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    Topics: family law, division of marital property, child support obligation, Lawletter Vol. 48 No. 1

    ATTORNEY AND CLIENT—LEGAL ETHICS “Reply All” Only When You Mean It

    Posted by Amy Gore on Mon, May 1, 2023 @ 13:05 PM

    The Lawletter Vol. 48 No. 1

    Amy Gore, Senior Attorney, National Legal Research Group Inc.

         Like so many others in today’s society, lawyers are dependent upon electronic forms of communication, including email. The use of electronic communications has raised a plethora of ethical concerns for practitioners. Now, in addition to the previous ethical concerns, the dreaded “Reply All” is added to the list that practitioners must oversee.

         In Formal Opinion 503 (2023), the ABA Standing Committee on Ethics and Professional Responsibility cautions lawyers to not copy their clients on electronic communications to opposing counsel, unless the intended result is a “reply all” response. The Committee cited Model Rule 4.2 which cautions that an attorney, in representing a client, may not “communicate” about the subject of the representation with a represented person absent the consent of that person’s lawyer, unless the law or court order authorizes the communication. When an attorney sends a communication to opposing counsel and includes the client on the email communication, the receiving attorney is likely going to reply all. This would result in opposing counsel communicating with a represented person, and possibly without the consent of the client’s attorney.

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    Topics: attorney-client, legal ethics, Lawletter Vol. 48 No. 1, email

    TORTS:  Claims for Both Direct Negligence and Vicarious Liability

    Posted by Alfred C. Shackelford III on Tue, Dec 6, 2022 @ 11:12 AM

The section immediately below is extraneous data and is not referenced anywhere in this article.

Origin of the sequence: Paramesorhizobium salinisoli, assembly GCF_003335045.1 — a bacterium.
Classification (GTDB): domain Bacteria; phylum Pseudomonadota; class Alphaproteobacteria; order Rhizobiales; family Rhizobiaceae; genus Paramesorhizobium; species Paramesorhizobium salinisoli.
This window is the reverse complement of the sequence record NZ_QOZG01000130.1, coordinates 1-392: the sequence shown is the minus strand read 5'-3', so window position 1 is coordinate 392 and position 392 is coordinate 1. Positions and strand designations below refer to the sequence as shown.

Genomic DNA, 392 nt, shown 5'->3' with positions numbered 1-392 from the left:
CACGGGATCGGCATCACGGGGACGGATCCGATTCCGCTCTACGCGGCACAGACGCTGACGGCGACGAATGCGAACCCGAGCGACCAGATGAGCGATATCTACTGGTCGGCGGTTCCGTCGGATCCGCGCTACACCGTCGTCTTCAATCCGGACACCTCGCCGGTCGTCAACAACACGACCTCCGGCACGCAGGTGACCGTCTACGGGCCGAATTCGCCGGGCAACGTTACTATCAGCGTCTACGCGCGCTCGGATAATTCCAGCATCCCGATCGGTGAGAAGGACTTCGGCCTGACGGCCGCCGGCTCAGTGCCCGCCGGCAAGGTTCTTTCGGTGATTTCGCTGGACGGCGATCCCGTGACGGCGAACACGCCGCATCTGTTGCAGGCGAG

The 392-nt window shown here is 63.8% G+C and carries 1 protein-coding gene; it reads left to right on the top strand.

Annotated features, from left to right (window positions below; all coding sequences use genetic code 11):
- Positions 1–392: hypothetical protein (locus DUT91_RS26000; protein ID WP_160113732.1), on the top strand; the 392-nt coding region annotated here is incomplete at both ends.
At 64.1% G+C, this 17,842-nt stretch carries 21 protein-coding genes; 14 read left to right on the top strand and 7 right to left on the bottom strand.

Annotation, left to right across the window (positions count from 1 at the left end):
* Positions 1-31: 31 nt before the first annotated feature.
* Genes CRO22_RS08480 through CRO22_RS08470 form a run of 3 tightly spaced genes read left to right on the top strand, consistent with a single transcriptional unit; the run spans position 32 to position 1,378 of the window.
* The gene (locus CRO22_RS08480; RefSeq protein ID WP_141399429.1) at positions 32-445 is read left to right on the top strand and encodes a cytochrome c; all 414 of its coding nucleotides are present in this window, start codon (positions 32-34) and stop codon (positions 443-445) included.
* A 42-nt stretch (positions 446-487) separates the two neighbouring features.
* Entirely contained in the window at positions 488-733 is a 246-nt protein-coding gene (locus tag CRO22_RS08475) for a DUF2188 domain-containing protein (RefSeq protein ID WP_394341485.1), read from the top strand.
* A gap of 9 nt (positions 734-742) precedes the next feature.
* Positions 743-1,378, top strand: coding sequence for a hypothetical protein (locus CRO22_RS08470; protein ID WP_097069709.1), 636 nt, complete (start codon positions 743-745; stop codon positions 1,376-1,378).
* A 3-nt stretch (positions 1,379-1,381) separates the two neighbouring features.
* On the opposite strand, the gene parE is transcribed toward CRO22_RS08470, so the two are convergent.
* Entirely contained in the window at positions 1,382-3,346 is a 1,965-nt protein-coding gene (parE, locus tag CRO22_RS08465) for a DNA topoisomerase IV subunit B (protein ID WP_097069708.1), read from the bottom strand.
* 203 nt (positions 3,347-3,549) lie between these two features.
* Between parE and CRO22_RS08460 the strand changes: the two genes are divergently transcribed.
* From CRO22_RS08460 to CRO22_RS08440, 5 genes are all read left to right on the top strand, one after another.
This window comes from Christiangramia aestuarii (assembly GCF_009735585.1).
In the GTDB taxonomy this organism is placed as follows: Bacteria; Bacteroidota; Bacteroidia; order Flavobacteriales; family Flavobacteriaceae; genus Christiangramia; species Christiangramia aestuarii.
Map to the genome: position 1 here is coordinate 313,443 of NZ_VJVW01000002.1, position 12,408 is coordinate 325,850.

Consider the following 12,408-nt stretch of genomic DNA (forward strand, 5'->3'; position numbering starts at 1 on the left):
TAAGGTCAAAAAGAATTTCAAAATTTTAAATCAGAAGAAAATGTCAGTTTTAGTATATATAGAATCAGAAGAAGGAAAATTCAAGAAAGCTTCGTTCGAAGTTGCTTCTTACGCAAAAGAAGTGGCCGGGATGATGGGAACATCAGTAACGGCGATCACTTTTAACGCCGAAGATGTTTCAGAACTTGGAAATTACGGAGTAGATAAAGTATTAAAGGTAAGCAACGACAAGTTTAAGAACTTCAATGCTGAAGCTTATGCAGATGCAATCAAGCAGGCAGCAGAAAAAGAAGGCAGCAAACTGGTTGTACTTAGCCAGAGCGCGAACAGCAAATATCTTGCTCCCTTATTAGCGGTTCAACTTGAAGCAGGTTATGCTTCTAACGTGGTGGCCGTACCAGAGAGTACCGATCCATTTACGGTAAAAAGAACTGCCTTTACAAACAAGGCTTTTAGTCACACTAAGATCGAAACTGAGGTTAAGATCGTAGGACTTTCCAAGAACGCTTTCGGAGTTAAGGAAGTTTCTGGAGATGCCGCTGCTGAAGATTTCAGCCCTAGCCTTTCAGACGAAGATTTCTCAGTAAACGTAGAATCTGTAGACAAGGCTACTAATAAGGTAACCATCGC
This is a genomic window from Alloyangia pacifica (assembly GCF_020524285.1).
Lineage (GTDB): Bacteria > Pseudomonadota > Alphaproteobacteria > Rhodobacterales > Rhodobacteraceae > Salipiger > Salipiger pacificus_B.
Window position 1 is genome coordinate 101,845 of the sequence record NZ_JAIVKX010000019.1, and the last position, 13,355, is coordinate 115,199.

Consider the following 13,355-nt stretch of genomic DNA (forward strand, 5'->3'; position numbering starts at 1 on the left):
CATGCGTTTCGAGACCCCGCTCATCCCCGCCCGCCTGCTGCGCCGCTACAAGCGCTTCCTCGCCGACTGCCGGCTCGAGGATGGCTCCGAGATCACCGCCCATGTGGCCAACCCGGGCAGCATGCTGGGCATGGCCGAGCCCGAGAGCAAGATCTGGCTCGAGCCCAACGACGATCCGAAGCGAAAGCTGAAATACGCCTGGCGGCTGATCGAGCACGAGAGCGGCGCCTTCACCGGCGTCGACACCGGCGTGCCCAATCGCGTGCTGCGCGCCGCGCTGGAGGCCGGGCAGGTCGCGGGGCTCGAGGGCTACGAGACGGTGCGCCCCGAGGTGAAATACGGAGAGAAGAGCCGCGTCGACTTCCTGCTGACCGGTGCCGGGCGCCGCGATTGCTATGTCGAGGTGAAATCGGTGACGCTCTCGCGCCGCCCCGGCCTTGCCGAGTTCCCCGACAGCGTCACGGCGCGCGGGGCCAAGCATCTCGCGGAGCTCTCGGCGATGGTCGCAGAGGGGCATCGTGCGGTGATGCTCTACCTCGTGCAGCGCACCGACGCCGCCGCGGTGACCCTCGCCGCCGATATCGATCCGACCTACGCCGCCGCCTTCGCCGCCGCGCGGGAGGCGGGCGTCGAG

The Lawletter Vol 47 No 4

    Fred Shackelford—Senior Attorney, National Legal Research Group

           Can a plaintiff pursue claims of direct negligence against an employer when the employer admits that its employee was acting within the scope of employment at the time a tort occurs? The Louisiana Supreme Court addressed this issue of first impression in Martin v. Thomas, 2021-01490 (La. 6/1/22); 346 So. 3d 238. In the Martin case, the plaintiff (Reginald Martin) alleged that a truck driver (Rodney Thomas) caused an accident while operating a tractor truck owned by his employer (Greer Logging, LLC). After the employer admitted that its driver was acting within the scope of his employment, the plaintiff amended his complaint to add claims of direct negligence against the employer, including allegations of negligent hiring, supervision, training, retention, and negligent entrustment.

           The trial court dismissed the direct negligence claims, agreeing with defense counsel that a plaintiff cannot pursue both direct negligence and vicarious liability claims after the course and scope of employment have been admitted. The Martin court reversed on appeal, holding that Louisiana’s pure comparative fault system allows a jury to consider the degree of fault of both an employer and an employee.

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    Topics: torts, Alfred C. Shackelford III, comparative fault, vicarious liability, direct negligence

    BANKRUPTCY:  Exceptions to Bankruptcy Discharge for Fraudulently Incurred Debts

    Posted by Lee P. Dunham on Tue, Dec 6, 2022 @ 11:12 AM

    The Lawletter Vol 47 No 4

    Lee Dunham—Senior Attorney, National Legal Research Group